Just two days after the third and final part of filmmaker Ken Dornstein's documentary 'My Brother's Bomber' aired, Scottish prosecutors announced that they had identified two Libyans as suspects in the 1988 bombing of Pan Am Flight 103, better known as the Lockerbie bombing.
Coincidence? Dornstein thinks not.
"Obviously I don't know what I don't know about what governments collect and what their investigation has amounted to," Dornstein says. "But my strong suspicion is we wouldn't be hearing anything about it without the work that I've done in the Frontline film. The timing is probably not a coincidence."
It's entirely possible — in fact it's probable — that Dornstein has followed the nearly 30-year investigation into the Lockerbie bombing more closely than anyone. That's because he has a personal connection to the case.
Dornstein was 19 years old and visiting home for the holidays on December 21, 1988, when Flight 103 was destroyed by a bomb over the small town of Lockerbie, Scotland. All 243 passengers and 16 crew members were killed, as well as 11 people on the ground. His 25-year-old brother was on board.
Dornstein grew up and became a documentary filmmaker, and spent years verifying key details and tracking down anyone who might know anything. In 2011, shortly after a coup ousted Libyan leader Muammar Gaddafi, Dornstein traveled to Libya and began knocking on doors.
"I saw an opportunity after many years of unresolved questions to slip over the border into Libya and actually, with a list of names, go talk to people instead of just getting a story that existed on paper that you could never verify ... There was nothing about it that was easy, and there's nothing about it that I could've expected other reporters or even governments to do if they didn't have real skin in the game as I did."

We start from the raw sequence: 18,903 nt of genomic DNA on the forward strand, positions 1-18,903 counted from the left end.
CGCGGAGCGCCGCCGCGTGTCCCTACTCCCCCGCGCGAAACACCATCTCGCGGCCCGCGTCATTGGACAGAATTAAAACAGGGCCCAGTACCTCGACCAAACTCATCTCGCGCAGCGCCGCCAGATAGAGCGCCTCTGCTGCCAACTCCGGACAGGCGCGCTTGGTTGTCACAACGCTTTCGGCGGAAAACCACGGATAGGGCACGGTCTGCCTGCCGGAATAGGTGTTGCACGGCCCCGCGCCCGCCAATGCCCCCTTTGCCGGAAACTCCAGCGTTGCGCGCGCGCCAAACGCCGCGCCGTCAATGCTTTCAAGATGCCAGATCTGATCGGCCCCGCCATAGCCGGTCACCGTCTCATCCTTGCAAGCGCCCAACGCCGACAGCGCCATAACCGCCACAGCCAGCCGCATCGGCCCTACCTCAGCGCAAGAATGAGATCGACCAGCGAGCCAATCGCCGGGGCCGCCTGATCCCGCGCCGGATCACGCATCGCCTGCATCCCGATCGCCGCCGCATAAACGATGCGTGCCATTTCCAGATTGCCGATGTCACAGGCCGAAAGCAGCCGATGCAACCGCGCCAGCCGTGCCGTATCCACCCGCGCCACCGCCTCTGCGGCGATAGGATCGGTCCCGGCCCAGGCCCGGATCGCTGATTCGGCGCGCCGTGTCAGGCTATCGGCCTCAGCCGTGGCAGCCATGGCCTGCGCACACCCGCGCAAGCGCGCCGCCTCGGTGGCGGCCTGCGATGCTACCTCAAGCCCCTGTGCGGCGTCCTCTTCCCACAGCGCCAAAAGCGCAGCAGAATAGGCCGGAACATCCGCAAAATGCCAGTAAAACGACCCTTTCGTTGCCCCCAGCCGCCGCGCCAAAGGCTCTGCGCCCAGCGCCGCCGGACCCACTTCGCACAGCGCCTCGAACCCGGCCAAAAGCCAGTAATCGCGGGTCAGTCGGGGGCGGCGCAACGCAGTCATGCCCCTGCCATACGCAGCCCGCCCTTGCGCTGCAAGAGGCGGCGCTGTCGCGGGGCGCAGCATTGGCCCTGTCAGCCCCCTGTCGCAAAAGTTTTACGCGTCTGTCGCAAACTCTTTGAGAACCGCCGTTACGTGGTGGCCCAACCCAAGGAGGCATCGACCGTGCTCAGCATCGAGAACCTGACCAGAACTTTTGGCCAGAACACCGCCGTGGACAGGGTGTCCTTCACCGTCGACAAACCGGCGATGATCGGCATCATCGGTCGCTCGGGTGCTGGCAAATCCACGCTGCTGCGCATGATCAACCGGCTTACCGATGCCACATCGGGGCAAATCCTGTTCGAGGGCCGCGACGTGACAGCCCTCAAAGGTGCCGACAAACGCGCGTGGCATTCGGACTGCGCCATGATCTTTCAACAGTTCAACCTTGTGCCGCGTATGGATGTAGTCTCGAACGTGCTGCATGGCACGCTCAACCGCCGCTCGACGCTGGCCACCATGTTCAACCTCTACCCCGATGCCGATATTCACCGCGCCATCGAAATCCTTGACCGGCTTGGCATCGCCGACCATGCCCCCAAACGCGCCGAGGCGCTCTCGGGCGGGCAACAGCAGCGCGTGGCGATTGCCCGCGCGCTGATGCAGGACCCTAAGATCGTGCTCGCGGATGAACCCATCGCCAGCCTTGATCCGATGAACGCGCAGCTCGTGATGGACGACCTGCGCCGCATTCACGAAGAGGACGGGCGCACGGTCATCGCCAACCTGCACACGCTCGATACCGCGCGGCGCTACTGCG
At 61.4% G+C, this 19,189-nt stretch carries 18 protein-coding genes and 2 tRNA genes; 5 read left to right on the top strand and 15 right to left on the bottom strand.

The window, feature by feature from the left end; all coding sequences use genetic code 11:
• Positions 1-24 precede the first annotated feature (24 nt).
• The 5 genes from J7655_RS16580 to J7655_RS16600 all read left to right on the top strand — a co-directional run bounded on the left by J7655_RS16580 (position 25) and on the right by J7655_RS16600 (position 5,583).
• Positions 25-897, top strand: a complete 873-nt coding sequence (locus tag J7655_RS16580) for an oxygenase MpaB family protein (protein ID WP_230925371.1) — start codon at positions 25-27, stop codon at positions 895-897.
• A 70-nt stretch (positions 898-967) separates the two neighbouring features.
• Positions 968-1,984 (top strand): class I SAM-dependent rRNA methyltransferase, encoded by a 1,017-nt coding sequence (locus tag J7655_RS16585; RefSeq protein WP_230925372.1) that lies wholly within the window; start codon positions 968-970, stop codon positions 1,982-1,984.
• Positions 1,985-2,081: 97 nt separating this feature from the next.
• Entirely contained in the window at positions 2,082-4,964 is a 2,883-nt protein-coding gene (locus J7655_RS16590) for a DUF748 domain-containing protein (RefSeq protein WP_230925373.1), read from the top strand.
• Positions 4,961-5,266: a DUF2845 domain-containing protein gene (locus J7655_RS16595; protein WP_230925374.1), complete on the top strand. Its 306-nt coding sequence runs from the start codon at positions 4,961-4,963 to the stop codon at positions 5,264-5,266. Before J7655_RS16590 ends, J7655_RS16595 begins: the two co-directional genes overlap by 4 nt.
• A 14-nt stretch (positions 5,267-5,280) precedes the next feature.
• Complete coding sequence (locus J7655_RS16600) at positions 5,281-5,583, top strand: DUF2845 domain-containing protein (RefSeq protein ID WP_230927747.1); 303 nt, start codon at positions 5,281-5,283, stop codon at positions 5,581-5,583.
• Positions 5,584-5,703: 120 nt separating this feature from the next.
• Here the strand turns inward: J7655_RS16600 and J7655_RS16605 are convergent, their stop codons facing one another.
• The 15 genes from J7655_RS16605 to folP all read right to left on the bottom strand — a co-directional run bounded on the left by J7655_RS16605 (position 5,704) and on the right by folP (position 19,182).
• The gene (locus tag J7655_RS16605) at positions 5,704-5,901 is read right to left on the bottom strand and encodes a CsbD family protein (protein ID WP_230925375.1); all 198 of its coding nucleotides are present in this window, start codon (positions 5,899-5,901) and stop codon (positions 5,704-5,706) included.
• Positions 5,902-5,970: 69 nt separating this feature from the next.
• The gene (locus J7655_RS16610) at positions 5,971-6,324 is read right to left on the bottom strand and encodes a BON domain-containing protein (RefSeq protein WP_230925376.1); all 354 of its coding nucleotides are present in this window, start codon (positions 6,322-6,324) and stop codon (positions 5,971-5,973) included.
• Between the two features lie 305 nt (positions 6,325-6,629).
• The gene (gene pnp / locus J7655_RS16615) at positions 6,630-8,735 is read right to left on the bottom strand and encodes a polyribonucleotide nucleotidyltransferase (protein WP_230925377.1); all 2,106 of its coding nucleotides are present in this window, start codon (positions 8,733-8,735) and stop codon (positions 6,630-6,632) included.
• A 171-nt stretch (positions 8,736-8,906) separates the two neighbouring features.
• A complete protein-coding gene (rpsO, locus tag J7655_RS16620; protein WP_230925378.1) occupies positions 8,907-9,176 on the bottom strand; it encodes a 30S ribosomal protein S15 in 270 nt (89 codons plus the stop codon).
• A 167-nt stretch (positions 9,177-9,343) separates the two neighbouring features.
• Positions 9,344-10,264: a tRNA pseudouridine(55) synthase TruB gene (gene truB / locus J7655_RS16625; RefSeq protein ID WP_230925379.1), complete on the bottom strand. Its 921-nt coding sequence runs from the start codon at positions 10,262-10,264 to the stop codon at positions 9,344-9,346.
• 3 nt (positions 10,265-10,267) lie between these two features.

From the outside, it may be easy to paint the journalist as a man obsessed with solving a decades-old mystery. But Dorstein says there's more to the story.
"It turns out that my work has veered in the direction of doing international reporting and doing this kind of journalism. Obviously it had been in my mind to pursue it and I never could drop it, because, unlike other journalists, I did have this personal connection. But when the moment came, I wanted to use the tools of journalism, and I wanted to film the process. I wanted to be transparent. I wanted to come face to face with someone. I wanted them to be seen on camera because I wanted the story — the simple truth of who did what — to be recorded in a way that people couldn't deny and that would put to rest whatever remaining questions there were."
'My Brother's Bomber' is centered around the second of the two suspects Dornstein says were identified by the Scottish prosecutors yesterday: Abu Agila Mas'ud. Mas'ud, Dornstein believes, was the bomb expert behind the attack. Dornstein thinks that if the investigators got any information from him, it was Mas'ud's name.
But as for the next step, Dornstein says it's out of his hands.
"I went as far as I could as a filmmaker, as a brother as a journalist. I think now it's in the hands of states, and what they can make out of it."
Listen to our full interview above, and watch the trailer for 'My Brother's Bomber':
Sign up for The Top of the World, delivered to your inbox every weekday morning.